When Liszt took over the direction of the Court Opera in Weimar, he spent a great deal of time exploring Goethe’s works. He was particularly attracted to the subject-matter of Faust. He used Nikolaus Lenau’s “Faust”, a comprehensive poem in 24 scenes, as the model for his orchestral work in two parts “Episodes from Lenau’s Faust”. The second part, “Dance in the Village Inn”, was originally written for piano solo. He gave this wild piece which builds up to an almost delirious climax the title “Mephisto Waltz”. The piano composition soon spread around the world in its own right and even today is considered to be the quintessential bravura piece. For the first time, a version of the piece that was abridged and simplified by Liszt can be found in the appendix.
Read more about this edition in the Henle Blog.
- 難易度 (解説)
Franz Liszt (1811–1886) was a lifelong enthusiast for Goethe’s Faust. He had become acquainted with the tragedy in 1830 while a young man, according to Hector Berlioz: “Liszt visited me yesterday evening. We did not yet know each other. I told him about Goethe’s Faust, which, he confessed to me, he had not read, but about which he soon after became as enthusiastic as … 続き
The most famous piano virtuoso of the nineteenth century is regarded as the most influential artist and composer (with Berlioz, Wagner) of the so-called New German School. His immense musical oeuvre comprises, above all else, works for solo piano, including numerous transcriptions; he also devised the symphonic poem. Important, too, are his sacred and secular choral works and songs.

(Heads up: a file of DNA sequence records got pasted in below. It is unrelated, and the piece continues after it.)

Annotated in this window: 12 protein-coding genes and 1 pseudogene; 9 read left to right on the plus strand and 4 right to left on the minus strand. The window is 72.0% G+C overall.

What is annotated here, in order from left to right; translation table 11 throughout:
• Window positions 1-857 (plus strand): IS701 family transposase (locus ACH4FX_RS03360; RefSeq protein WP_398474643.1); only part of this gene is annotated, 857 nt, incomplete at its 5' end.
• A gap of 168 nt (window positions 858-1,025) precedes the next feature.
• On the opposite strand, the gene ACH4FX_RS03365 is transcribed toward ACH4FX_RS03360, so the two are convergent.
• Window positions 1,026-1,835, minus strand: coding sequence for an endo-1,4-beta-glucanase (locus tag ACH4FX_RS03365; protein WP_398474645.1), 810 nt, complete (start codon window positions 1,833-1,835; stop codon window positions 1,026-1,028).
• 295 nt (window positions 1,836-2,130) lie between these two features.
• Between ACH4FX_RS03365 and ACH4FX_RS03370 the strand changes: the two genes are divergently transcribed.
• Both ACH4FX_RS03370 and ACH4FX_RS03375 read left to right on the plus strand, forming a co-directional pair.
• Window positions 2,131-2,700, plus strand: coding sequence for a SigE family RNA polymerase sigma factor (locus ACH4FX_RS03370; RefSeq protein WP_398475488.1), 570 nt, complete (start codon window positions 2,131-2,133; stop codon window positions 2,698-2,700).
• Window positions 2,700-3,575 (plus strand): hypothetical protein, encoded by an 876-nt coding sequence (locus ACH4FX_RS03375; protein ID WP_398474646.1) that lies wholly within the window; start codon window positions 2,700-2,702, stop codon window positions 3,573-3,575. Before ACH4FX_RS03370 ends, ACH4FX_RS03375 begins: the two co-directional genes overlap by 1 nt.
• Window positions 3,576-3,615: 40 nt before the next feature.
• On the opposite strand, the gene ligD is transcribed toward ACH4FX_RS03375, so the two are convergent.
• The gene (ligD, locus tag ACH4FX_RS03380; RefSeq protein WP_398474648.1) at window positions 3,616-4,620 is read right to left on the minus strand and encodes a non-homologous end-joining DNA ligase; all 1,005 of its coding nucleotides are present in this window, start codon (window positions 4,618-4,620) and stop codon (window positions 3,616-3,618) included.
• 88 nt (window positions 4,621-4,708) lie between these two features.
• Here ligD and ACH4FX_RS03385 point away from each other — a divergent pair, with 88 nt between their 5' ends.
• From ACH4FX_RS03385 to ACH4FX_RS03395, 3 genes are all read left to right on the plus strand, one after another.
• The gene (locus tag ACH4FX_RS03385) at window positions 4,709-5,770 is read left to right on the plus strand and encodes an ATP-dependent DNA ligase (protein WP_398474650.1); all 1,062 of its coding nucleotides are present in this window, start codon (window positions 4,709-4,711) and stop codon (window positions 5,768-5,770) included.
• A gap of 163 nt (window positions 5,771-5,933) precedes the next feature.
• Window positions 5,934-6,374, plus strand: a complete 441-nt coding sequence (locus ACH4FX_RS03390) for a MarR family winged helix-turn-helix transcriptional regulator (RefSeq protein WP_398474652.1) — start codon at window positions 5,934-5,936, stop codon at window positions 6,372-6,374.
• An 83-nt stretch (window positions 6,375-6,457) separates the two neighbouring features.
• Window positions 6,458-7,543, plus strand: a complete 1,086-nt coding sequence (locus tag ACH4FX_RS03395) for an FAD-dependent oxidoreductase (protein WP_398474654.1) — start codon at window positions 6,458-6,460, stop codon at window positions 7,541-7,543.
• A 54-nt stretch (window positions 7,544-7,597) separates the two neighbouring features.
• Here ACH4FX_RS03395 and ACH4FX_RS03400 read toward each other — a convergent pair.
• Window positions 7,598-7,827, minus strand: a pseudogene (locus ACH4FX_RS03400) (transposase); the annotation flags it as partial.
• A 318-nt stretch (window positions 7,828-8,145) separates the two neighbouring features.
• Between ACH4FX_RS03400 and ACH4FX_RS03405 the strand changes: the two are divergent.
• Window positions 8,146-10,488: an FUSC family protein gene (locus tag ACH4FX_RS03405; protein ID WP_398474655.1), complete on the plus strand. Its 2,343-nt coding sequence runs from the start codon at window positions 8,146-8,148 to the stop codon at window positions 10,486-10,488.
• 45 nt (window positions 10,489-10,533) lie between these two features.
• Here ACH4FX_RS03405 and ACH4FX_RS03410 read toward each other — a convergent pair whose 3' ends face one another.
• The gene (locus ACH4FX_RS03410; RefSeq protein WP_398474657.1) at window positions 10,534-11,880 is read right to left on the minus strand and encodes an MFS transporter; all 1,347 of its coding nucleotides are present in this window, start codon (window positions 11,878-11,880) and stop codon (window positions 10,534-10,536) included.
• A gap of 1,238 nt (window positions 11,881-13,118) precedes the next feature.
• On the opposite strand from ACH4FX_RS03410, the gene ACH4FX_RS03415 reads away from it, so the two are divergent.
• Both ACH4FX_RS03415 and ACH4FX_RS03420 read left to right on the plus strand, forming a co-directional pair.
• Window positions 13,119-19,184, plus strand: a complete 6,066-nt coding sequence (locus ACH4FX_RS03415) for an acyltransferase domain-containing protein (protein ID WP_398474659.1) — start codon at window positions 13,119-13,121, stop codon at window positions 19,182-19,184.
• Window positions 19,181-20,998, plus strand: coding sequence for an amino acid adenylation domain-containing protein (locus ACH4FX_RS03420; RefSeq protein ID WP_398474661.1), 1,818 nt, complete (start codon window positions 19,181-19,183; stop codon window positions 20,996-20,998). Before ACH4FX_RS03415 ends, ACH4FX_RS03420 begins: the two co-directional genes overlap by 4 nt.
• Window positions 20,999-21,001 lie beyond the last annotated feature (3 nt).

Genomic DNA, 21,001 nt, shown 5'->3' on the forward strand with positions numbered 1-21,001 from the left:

|1811||Born in Doborján/Raiding (Sopron) on October 22, son of an official in the service of Prince Esterházy. First piano lessons from his father, early first attempts at composition, first public performance at age nine.|
|1822||Relocation of the family to Vienna, studies with Carl Czerny and Antonio Salieri.|
|1823||Relocation of the family to Paris. Composition studies with Ferdinando Paër and Antonín Reicha (1826). Performances in salons, concerts.|
|1824–27||Concert tours through France, to England and Switzerland. Composition of opera paraphrases for piano.|
|1830||Acquaintance with Berlioz, self-study by reading. He becomes Parisian society’sfavourite pianist and piano teacher.|
|1835||He moves to Switzerland with Countess Marie d’Agoult: their first child together, Blandine-Rachel, is born here. He continues concertizing in Paris.|
|from 1839||Continuous concert tours throughout Europe.|
|from 1847||Symphonic poems, including No. 2, “Tasso: lamento e trionfo”; No. 1, “Ce qu‘on entend sur la montagne” (‘Bergsymphonie,’ ‘Mountain Symphony’); “A Faust Symphony in Three Character Pictures”; “A Symphony to Dante’s Divine Comedy” (‘Dante Symphony’); as well as [No. 11], “Hunnenschlacht” (“Battle of the Huns”).|
|1848–61||Kapellmeister in Weimar; he advocates for progressive music (Wagner, Schumann, Berlioz).|
|1857–62||Oratorio, “The Legend of St. Elisabeth.”|
|1861–68||Resident in Rome.|
|1865||Takes minor holy orders.|
|1871||Appointed Hungarian court councilor; he lives in Rome, Weimar, and Budapest.|
|1886||Death in Bayreuth on July 31.|
I am sure these new Liszt editions of standard works from the ‘bravura repertoire’ will be well … received.
De schitterende nieuwe Henle is dit stuk meer dan waard. Lenau’s tekst en een illustratie daarvan zijn afgedrukt, alsmede een sterk vereenvoudigde versie die Liszt voor barones Von Meyendorff maakte. Kan ook de amateur een echte Liszt spelen. Heerlijk!